President Obama’s October announcement that U.S. troops would return home from Iraq by the end of 2011 has everyone talking and wondering what this means—not only for veterans, but also for the organizations and services that provide training, education, healthcare, and other support for veterans.
As The Gothamist’s Alec Hamilton reports, “Returning veterans can face a wide variety of mental and physical health challenges, and may have unique needs resulting from their service…. Many veterans are returning with the less visible wounds of mental trauma, wounds which can be devastating for the individual as well as their families and communities.” His October article explores whether our region is prepared to help the over 1.3 million veterans in the greater New York City region. Adding Long Island to that mix dramatically increases the numbers of veterans in our region.
In addition to physical and mental health needs, returning veterans will look to join the work force, or return to school. A post on The Hill’s healthcare blog reported that the White House “issued a challenge to community health centers to hire 8,000 veterans… over the next three years. And it said physician assistant programs that help train veterans would get priority grant funding.” That same post noted that the “jobless rate for veterans was 8.7 percent last year, according to the U.S. Bureau of Labor Statistics, adding up to more than 200,000 people.”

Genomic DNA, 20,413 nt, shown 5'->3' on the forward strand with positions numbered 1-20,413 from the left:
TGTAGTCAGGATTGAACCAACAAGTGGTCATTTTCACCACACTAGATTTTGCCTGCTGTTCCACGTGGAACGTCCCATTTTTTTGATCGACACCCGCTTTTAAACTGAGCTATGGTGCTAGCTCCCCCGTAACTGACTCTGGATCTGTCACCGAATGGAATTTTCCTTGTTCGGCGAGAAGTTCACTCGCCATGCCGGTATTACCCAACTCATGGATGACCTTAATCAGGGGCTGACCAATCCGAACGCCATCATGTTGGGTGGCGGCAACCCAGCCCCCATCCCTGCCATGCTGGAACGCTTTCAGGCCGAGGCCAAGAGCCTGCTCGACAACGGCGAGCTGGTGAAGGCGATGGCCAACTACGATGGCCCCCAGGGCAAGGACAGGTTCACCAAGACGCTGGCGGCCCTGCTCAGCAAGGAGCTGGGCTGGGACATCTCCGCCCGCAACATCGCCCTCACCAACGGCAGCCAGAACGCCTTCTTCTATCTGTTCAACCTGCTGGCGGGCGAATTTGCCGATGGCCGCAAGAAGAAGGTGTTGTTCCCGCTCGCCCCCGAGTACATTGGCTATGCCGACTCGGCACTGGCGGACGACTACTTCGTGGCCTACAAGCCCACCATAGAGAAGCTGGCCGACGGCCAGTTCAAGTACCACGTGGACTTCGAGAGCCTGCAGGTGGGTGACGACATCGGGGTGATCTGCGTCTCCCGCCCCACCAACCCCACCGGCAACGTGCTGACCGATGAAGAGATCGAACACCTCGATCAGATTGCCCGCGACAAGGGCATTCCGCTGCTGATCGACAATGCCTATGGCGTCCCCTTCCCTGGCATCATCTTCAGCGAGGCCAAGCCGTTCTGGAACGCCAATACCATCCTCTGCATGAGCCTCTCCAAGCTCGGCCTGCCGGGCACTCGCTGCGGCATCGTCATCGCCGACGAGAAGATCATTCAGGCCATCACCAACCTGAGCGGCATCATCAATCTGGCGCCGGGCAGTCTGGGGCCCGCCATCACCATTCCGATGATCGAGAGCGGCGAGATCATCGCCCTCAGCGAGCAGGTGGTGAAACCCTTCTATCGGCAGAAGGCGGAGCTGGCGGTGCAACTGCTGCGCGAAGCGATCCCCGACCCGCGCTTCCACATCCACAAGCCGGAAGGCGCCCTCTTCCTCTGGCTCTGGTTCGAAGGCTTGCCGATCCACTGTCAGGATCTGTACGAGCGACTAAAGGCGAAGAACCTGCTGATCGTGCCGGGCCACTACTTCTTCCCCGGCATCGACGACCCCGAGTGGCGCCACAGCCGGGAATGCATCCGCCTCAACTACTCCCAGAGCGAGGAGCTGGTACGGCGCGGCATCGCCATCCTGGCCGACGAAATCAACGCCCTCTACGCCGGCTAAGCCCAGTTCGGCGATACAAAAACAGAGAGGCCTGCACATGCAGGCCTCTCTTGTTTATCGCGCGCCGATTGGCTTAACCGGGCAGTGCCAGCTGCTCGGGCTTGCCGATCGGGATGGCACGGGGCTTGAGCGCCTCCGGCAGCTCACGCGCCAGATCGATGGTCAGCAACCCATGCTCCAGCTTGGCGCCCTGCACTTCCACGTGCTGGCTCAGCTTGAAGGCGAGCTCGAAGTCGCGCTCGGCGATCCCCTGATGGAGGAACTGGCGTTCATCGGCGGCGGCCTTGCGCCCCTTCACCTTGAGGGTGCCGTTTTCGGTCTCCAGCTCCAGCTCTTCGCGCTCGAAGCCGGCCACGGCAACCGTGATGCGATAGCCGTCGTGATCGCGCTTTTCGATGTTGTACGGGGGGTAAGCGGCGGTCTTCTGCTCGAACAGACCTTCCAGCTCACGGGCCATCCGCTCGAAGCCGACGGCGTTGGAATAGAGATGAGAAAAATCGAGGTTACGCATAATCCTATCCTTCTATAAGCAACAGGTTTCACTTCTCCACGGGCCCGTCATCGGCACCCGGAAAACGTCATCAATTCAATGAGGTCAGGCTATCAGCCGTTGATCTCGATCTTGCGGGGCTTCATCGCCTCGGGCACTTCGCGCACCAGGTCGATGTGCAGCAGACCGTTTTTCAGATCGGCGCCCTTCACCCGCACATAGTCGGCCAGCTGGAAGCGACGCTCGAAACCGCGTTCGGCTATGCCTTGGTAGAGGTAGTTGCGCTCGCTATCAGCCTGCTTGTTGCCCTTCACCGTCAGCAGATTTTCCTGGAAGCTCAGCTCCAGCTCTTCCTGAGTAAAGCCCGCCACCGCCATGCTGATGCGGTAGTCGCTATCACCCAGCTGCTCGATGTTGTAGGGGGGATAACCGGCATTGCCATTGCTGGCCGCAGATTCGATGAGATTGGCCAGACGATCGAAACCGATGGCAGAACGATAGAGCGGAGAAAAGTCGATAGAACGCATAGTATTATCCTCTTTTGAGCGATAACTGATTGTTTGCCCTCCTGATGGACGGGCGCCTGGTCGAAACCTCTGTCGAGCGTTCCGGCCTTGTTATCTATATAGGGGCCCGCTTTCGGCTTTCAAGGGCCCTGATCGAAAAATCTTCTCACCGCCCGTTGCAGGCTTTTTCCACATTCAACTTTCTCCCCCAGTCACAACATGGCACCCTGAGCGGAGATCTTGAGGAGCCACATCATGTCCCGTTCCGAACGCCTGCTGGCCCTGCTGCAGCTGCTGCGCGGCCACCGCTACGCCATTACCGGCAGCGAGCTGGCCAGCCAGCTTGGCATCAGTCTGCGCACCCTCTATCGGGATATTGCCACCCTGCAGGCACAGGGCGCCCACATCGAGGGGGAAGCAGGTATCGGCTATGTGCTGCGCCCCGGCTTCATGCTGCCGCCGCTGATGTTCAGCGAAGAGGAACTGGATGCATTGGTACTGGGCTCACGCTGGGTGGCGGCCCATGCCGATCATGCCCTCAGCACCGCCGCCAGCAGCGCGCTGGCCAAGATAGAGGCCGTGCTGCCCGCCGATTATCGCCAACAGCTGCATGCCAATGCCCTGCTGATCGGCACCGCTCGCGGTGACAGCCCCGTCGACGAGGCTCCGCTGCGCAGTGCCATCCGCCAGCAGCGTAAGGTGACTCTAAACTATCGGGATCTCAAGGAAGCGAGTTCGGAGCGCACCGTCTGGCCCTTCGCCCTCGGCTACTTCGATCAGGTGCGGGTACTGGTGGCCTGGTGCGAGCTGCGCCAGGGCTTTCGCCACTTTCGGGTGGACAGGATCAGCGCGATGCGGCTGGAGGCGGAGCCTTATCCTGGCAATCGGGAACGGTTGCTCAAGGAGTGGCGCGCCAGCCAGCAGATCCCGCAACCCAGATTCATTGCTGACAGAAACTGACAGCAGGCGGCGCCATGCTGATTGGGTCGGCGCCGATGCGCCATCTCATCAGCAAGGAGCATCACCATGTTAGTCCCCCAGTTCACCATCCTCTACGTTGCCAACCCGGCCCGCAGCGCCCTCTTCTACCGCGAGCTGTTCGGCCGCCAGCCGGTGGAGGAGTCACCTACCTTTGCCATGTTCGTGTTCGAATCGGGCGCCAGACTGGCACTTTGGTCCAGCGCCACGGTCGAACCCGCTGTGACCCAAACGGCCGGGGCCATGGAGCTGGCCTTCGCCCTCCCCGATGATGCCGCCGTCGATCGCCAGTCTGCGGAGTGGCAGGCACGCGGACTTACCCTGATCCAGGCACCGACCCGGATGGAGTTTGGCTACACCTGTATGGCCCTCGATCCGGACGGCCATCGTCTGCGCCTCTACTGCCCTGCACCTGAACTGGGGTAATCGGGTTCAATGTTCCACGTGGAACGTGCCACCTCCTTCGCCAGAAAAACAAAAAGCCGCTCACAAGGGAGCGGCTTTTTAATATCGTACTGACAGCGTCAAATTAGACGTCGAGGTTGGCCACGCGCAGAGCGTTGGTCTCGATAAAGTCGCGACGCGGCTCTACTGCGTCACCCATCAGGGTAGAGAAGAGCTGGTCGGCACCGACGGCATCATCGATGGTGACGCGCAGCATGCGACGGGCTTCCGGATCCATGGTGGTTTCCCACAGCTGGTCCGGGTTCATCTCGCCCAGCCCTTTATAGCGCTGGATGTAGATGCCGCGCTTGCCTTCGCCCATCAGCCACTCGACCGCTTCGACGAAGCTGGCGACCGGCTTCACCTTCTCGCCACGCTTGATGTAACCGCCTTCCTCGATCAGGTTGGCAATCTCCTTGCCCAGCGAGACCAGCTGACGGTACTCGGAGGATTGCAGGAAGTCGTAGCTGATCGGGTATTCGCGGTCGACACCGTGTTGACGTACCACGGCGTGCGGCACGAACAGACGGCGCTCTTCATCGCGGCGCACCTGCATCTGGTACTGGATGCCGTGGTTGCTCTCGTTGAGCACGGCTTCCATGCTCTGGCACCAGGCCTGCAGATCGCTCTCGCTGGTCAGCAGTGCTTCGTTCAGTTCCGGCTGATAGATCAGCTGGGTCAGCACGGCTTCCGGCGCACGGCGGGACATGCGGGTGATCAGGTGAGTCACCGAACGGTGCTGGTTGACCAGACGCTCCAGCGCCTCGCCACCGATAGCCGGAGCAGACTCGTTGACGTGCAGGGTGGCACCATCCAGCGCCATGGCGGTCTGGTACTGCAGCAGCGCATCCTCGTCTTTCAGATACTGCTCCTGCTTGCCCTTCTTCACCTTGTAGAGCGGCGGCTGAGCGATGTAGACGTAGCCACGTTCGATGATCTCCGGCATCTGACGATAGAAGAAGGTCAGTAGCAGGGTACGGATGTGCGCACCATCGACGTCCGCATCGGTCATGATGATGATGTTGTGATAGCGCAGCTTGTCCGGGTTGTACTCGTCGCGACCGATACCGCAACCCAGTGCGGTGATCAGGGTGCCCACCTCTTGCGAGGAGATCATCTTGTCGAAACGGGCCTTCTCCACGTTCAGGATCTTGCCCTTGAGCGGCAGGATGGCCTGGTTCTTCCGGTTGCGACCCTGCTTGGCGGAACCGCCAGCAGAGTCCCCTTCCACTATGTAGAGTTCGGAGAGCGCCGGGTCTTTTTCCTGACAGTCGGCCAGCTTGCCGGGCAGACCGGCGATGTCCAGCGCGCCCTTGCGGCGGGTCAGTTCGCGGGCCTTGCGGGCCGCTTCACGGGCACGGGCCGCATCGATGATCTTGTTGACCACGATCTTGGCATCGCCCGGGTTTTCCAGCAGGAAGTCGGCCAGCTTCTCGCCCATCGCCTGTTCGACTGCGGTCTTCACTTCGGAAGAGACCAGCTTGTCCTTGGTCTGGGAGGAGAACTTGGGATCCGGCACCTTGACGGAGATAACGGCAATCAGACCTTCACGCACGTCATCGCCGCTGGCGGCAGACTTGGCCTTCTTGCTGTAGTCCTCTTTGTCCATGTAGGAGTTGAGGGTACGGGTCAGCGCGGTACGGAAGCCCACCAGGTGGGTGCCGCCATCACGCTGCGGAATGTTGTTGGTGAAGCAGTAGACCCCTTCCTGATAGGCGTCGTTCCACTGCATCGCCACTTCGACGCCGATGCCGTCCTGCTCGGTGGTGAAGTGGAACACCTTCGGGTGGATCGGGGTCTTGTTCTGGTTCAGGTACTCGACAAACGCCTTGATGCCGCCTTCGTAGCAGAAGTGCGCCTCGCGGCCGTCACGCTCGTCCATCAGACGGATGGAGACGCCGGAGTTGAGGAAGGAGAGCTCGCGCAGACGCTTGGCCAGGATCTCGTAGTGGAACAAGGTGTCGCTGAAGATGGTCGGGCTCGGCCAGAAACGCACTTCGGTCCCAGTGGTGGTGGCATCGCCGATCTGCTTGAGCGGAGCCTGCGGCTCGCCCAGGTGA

So the question remains: Are we prepared to meet the healthcare, training, and education needs of our region’s veterans?
As a recognized Yellow Ribbon school, Adelphi University has a long-standing commitment to our region’s veterans. Adelphi was transformed in the 1940s when the University welcomed WWII veterans to campus. Today, our university president is a veteran and an advocate for the new G.I. Bill, a past board chairman is a veteran, and we have a strong alumni veterans network.
Adelphi remains dedicated to addressing the needs of all veterans through relevant academic programs, as well as training and professional development opportunities for clinicians and practitioners who work with veterans. This fall, Adelphi’s Hudson Valley Center offered a social work conference dedicated to working with veterans, and will continue to explore the questions raised by participants.
If you are a veteran looking to start or continue your education, visit our Veterans and Military Personnel Admissions site for more information.